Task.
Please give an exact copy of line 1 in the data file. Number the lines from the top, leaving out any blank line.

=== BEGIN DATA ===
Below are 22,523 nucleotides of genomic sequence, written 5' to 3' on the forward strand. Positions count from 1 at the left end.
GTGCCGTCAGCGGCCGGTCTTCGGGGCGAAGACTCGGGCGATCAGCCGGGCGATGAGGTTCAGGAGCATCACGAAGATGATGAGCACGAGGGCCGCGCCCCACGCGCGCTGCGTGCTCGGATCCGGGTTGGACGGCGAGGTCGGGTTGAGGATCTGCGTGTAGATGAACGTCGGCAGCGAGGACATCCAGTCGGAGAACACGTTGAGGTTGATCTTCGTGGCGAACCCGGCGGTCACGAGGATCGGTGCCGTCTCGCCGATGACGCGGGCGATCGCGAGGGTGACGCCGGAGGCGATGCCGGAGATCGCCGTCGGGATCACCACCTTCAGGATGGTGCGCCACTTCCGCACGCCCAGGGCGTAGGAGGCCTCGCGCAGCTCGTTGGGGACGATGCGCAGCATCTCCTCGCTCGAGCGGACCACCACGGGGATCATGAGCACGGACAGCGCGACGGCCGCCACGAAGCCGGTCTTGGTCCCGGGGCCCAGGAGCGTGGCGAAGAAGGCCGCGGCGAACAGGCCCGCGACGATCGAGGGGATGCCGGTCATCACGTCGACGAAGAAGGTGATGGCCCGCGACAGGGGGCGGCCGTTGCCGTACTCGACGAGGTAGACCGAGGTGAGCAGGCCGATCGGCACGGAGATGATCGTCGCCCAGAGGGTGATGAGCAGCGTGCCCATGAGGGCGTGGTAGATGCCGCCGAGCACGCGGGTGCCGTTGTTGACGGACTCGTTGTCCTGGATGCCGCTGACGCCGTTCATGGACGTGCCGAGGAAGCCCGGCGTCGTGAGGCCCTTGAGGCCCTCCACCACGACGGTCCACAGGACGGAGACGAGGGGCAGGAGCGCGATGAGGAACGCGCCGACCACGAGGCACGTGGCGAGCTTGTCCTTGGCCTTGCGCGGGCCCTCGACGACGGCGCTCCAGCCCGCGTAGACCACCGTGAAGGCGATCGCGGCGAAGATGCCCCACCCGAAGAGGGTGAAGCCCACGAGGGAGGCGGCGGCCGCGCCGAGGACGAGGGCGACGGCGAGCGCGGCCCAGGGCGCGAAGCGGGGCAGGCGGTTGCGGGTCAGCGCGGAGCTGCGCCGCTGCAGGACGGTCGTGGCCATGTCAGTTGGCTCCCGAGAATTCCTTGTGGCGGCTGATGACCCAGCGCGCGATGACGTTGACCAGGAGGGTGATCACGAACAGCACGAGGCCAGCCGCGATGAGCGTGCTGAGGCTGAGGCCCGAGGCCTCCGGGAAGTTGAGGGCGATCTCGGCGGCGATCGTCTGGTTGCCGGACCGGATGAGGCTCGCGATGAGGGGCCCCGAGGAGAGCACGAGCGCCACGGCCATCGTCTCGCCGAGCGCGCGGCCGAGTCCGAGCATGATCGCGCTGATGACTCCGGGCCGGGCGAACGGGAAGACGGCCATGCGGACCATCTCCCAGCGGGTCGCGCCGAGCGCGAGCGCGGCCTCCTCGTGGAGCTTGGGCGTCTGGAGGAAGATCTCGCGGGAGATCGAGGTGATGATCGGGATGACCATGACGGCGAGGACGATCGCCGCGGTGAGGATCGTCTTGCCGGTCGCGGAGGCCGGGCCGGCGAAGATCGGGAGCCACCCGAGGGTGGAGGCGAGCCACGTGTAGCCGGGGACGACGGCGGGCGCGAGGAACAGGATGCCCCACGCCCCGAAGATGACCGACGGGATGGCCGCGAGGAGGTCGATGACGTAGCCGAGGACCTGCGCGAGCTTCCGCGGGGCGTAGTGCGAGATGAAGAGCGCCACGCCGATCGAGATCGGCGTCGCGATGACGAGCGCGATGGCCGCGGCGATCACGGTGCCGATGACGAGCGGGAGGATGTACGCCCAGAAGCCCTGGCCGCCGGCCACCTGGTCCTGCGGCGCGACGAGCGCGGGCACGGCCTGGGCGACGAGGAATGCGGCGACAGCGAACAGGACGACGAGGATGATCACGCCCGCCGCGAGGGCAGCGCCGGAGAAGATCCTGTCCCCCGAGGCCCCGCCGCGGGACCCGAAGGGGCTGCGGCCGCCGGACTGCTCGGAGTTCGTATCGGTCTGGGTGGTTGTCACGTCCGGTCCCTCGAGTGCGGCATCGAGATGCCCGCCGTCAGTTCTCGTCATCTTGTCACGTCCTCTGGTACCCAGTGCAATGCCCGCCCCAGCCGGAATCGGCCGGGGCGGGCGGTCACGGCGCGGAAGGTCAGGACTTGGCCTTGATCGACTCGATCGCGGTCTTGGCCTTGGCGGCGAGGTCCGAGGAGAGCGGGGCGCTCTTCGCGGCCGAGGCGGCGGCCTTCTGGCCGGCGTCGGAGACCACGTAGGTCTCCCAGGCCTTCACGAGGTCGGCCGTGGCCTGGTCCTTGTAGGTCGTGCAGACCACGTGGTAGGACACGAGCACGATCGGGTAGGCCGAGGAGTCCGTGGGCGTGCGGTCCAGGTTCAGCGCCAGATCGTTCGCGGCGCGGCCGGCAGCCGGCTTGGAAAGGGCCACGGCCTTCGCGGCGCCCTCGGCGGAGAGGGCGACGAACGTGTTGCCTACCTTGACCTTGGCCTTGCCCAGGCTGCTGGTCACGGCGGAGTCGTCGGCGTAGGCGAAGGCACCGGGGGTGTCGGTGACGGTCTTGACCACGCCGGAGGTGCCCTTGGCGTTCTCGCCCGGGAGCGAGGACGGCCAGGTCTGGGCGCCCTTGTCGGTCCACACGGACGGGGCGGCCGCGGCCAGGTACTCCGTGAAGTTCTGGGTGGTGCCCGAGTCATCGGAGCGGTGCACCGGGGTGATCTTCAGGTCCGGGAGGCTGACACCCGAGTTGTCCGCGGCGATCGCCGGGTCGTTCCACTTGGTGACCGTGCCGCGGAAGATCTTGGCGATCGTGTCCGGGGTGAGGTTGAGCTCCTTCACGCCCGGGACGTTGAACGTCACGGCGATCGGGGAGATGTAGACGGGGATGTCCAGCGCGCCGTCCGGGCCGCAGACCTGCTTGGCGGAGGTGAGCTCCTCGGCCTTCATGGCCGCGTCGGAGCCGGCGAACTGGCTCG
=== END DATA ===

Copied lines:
Below are 22,523 nucleotides of genomic sequence, written 5' to 3' on the forward strand. Positions count from 1 at the left end.